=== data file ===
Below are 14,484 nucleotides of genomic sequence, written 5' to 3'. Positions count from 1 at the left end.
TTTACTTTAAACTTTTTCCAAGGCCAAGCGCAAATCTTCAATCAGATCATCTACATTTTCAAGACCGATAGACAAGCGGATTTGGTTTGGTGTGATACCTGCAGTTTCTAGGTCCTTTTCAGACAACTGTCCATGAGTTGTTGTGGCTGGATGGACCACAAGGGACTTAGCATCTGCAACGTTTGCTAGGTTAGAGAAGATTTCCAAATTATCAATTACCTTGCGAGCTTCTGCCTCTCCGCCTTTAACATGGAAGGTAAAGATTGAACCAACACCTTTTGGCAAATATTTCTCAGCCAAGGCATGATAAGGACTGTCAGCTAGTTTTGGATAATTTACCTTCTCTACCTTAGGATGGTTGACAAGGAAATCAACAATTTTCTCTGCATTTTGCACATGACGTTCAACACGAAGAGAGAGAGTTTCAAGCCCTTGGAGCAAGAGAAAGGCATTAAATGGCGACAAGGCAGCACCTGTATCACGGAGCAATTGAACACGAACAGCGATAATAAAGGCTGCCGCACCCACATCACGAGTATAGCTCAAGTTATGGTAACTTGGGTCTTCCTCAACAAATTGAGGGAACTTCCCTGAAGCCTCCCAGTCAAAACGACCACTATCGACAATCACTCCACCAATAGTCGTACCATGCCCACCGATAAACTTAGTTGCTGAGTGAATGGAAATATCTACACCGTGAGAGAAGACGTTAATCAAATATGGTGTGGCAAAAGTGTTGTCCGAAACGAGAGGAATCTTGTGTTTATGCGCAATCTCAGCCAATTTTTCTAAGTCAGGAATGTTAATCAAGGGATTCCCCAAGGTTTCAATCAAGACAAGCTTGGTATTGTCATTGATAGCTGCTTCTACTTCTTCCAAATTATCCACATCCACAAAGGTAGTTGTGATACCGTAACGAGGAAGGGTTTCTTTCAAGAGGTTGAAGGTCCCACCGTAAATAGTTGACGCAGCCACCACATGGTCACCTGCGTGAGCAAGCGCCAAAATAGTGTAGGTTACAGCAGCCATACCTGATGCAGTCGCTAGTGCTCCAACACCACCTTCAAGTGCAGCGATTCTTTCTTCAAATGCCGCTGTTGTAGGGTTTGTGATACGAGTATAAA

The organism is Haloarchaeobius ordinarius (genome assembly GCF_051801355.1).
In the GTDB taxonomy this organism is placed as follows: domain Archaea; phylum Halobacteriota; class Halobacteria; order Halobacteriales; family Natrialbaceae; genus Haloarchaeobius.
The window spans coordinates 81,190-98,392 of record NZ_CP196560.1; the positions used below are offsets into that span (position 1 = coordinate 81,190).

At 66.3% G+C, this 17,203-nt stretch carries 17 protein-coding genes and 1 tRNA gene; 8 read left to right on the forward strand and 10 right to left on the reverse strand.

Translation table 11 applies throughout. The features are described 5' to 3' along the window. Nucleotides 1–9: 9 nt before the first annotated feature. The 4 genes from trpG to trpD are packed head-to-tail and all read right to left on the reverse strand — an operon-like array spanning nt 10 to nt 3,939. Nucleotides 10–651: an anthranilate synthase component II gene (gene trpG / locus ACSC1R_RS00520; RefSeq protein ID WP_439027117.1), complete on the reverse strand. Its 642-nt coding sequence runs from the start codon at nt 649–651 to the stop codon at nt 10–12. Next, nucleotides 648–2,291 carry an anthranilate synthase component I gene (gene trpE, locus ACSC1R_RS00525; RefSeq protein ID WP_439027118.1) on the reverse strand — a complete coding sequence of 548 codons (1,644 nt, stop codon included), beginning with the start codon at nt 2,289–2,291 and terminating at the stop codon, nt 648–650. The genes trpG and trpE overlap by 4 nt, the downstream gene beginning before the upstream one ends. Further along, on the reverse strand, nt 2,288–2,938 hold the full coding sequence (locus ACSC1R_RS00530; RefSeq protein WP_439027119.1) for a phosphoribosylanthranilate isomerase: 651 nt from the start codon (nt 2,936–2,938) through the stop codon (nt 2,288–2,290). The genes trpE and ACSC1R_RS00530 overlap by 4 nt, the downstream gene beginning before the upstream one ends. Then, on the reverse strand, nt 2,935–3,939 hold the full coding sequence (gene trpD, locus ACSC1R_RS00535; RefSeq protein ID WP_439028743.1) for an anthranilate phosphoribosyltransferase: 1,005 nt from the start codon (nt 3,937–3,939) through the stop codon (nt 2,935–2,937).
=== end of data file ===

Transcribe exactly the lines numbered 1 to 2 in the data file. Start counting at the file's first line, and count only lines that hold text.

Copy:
Below are 14,484 nucleotides of genomic sequence, written 5' to 3'. Positions count from 1 at the left end.
TTTACTTTAAACTTTTTCCAAGGCCAAGCGCAAATCTTCAATCAGATCATCTACATTTTCAAGACCGATAGACAAGCGGATTTGGTTTGGTGTGATACCTGCAGTTTCTAGGTCCTTTTCAGACAACTGTCCATGAGTTGTTGTGGCTGGATGGACCACAAGGGACTTAGCATCTGCAACGTTTGCTAGGTTAGAGAAGATTTCCAAATTATCAATTACCTTGCGAGCTTCTGCCTCTCCGCCTTTAACATGGAAGGTAAAGATTGAACCAACACCTTTTGGCAAATATTTCTCAGCCAAGGCATGATAAGGACTGTCAGCTAGTTTTGGATAATTTACCTTCTCTACCTTAGGATGGTTGACAAGGAAATCAACAATTTTCTCTGCATTTTGCACATGACGTTCAACACGAAGAGAGAGAGTTTCAAGCCCTTGGAGCAAGAGAAAGGCATTAAATGGCGACAAGGCAGCACCTGTATCACGGAGCAATTGAACACGAACAGCGATAATAAAGGCTGCCGCACCCACATCACGAGTATAGCTCAAGTTATGGTAACTTGGGTCTTCCTCAACAAATTGAGGGAACTTCCCTGAAGCCTCCCAGTCAAAACGACCACTATCGACAATCACTCCACCAATAGTCGTACCATGCCCACCGATAAACTTAGTTGCTGAGTGAATGGAAATATCTACACCGTGAGAGAAGACGTTAATCAAATATGGTGTGGCAAAAGTGTTGTCCGAAACGAGAGGAATCTTGTGTTTATGCGCAATCTCAGCCAATTTTTCTAAGTCAGGAATGTTAATCAAGGGATTCCCCAAGGTTTCAATCAAGACAAGCTTGGTATTGTCATTGATAGCTGCTTCTACTTCTTCCAAATTATCCACATCCACAAAGGTAGTTGTGATACCGTAACGAGGAAGGGTTTCTTTCAAGAGGTTGAAGGTCCCACCGTAAATAGTTGACGCAGCCACCACATGGTCACCTGCGTGAGCAAGCGCCAAAATAGTGTAGGTTACAGCAGCCATACCTGATGCAGTCGCTAGTGCTCCAACACCACCTTCAAGTGCAGCGATTCTTTCTTCAAATGCCGCTGTTGTAGGGTTTGTGATACGAGTATAAA